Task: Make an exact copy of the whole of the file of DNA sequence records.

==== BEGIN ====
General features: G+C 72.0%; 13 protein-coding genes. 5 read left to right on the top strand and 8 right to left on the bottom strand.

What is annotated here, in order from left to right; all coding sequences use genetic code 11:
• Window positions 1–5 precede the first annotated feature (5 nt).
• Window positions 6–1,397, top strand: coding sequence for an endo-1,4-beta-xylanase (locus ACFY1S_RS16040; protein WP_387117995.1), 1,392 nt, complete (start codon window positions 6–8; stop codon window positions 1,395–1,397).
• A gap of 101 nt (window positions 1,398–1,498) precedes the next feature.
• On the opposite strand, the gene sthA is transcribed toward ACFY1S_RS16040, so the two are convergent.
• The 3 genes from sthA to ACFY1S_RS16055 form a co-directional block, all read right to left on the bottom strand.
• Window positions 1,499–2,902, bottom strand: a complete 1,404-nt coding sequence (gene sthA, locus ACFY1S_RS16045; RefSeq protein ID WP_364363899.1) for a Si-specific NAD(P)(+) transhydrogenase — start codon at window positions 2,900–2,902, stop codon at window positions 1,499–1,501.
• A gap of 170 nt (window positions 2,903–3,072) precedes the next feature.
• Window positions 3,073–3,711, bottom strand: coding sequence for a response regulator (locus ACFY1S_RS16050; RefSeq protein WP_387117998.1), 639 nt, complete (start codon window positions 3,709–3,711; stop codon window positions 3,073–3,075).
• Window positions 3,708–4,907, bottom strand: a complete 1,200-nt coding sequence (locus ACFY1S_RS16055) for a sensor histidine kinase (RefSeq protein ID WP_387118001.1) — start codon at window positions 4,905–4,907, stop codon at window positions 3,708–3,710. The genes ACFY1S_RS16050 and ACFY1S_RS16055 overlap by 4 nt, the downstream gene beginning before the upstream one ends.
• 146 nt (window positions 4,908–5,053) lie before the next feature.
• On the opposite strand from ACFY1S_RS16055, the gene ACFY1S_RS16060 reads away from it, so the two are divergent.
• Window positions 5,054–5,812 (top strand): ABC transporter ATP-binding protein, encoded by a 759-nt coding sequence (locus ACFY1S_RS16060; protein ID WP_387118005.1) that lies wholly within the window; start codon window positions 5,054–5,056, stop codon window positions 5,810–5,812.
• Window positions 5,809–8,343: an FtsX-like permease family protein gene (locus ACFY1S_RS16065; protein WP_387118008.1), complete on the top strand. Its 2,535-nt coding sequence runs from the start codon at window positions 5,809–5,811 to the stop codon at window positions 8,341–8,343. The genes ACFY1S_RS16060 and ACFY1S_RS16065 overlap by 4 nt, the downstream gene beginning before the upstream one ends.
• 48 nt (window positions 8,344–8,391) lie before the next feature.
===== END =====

General features: G+C 72.0%; 13 protein-coding genes. 5 read left to right on the top strand and 8 right to left on the bottom strand.

What is annotated here, in order from left to right; all coding sequences use genetic code 11:
• Window positions 1–5 precede the first annotated feature (5 nt).
• Window positions 6–1,397, top strand: coding sequence for an endo-1,4-beta-xylanase (locus ACFY1S_RS16040; protein WP_387117995.1), 1,392 nt, complete (start codon window positions 6–8; stop codon window positions 1,395–1,397).
• A gap of 101 nt (window positions 1,398–1,498) precedes the next feature.
• On the opposite strand, the gene sthA is transcribed toward ACFY1S_RS16040, so the two are convergent.
• The 3 genes from sthA to ACFY1S_RS16055 form a co-directional block, all read right to left on the bottom strand.
• Window positions 1,499–2,902, bottom strand: a complete 1,404-nt coding sequence (gene sthA, locus ACFY1S_RS16045; RefSeq protein ID WP_364363899.1) for a Si-specific NAD(P)(+) transhydrogenase — start codon at window positions 2,900–2,902, stop codon at window positions 1,499–1,501.
• A gap of 170 nt (window positions 2,903–3,072) precedes the next feature.
• Window positions 3,073–3,711, bottom strand: coding sequence for a response regulator (locus ACFY1S_RS16050; RefSeq protein WP_387117998.1), 639 nt, complete (start codon window positions 3,709–3,711; stop codon window positions 3,073–3,075).
• Window positions 3,708–4,907, bottom strand: a complete 1,200-nt coding sequence (locus ACFY1S_RS16055) for a sensor histidine kinase (RefSeq protein ID WP_387118001.1) — start codon at window positions 4,905–4,907, stop codon at window positions 3,708–3,710. The genes ACFY1S_RS16050 and ACFY1S_RS16055 overlap by 4 nt, the downstream gene beginning before the upstream one ends.
• 146 nt (window positions 4,908–5,053) lie before the next feature.
• On the opposite strand from ACFY1S_RS16055, the gene ACFY1S_RS16060 reads away from it, so the two are divergent.
• Window positions 5,054–5,812 (top strand): ABC transporter ATP-binding protein, encoded by a 759-nt coding sequence (locus ACFY1S_RS16060; protein ID WP_387118005.1) that lies wholly within the window; start codon window positions 5,054–5,056, stop codon window positions 5,810–5,812.
• Window positions 5,809–8,343: an FtsX-like permease family protein gene (locus ACFY1S_RS16065; protein WP_387118008.1), complete on the top strand. Its 2,535-nt coding sequence runs from the start codon at window positions 5,809–5,811 to the stop codon at window positions 8,341–8,343. The genes ACFY1S_RS16060 and ACFY1S_RS16065 overlap by 4 nt, the downstream gene beginning before the upstream one ends.
• 48 nt (window positions 8,344–8,391) lie before the next feature.